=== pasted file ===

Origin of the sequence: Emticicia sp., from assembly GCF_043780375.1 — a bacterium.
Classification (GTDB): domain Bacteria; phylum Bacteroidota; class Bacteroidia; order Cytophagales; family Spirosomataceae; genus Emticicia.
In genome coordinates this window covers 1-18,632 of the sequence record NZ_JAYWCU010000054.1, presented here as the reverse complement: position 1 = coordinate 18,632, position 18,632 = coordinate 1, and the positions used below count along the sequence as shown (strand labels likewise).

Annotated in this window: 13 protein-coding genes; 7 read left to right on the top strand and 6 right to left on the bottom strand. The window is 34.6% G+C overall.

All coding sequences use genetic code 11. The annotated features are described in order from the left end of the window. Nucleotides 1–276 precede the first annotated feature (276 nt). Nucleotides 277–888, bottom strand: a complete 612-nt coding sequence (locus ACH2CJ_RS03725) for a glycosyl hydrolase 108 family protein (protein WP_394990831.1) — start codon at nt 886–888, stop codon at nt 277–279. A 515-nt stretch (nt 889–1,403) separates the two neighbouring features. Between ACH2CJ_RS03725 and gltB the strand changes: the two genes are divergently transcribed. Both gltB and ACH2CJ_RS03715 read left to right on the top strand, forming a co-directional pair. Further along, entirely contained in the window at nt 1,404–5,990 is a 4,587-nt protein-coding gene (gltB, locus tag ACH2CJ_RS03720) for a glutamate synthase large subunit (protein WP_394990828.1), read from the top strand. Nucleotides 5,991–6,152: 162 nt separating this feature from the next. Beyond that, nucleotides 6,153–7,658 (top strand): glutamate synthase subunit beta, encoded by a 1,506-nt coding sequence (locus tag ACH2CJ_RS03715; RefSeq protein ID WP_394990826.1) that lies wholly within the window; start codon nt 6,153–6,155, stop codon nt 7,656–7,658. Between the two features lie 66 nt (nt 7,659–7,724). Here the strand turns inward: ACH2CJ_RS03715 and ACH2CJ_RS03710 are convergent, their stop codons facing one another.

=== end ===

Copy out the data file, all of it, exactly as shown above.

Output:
Origin of the sequence: Emticicia sp., from assembly GCF_043780375.1 — a bacterium.
Classification (GTDB): domain Bacteria; phylum Bacteroidota; class Bacteroidia; order Cytophagales; family Spirosomataceae; genus Emticicia.
In genome coordinates this window covers 1-18,632 of the sequence record NZ_JAYWCU010000054.1, presented here as the reverse complement: position 1 = coordinate 18,632, position 18,632 = coordinate 1, and the positions used below count along the sequence as shown (strand labels likewise).

Annotated in this window: 13 protein-coding genes; 7 read left to right on the top strand and 6 right to left on the bottom strand. The window is 34.6% G+C overall.

All coding sequences use genetic code 11. The annotated features are described in order from the left end of the window. Nucleotides 1–276 precede the first annotated feature (276 nt). Nucleotides 277–888, bottom strand: a complete 612-nt coding sequence (locus ACH2CJ_RS03725) for a glycosyl hydrolase 108 family protein (protein WP_394990831.1) — start codon at nt 886–888, stop codon at nt 277–279. A 515-nt stretch (nt 889–1,403) separates the two neighbouring features. Between ACH2CJ_RS03725 and gltB the strand changes: the two genes are divergently transcribed. Both gltB and ACH2CJ_RS03715 read left to right on the top strand, forming a co-directional pair. Further along, entirely contained in the window at nt 1,404–5,990 is a 4,587-nt protein-coding gene (gltB, locus tag ACH2CJ_RS03720) for a glutamate synthase large subunit (protein WP_394990828.1), read from the top strand. Nucleotides 5,991–6,152: 162 nt separating this feature from the next. Beyond that, nucleotides 6,153–7,658 (top strand): glutamate synthase subunit beta, encoded by a 1,506-nt coding sequence (locus tag ACH2CJ_RS03715; RefSeq protein ID WP_394990826.1) that lies wholly within the window; start codon nt 6,153–6,155, stop codon nt 7,656–7,658. Between the two features lie 66 nt (nt 7,659–7,724). Here the strand turns inward: ACH2CJ_RS03715 and ACH2CJ_RS03710 are convergent, their stop codons facing one another.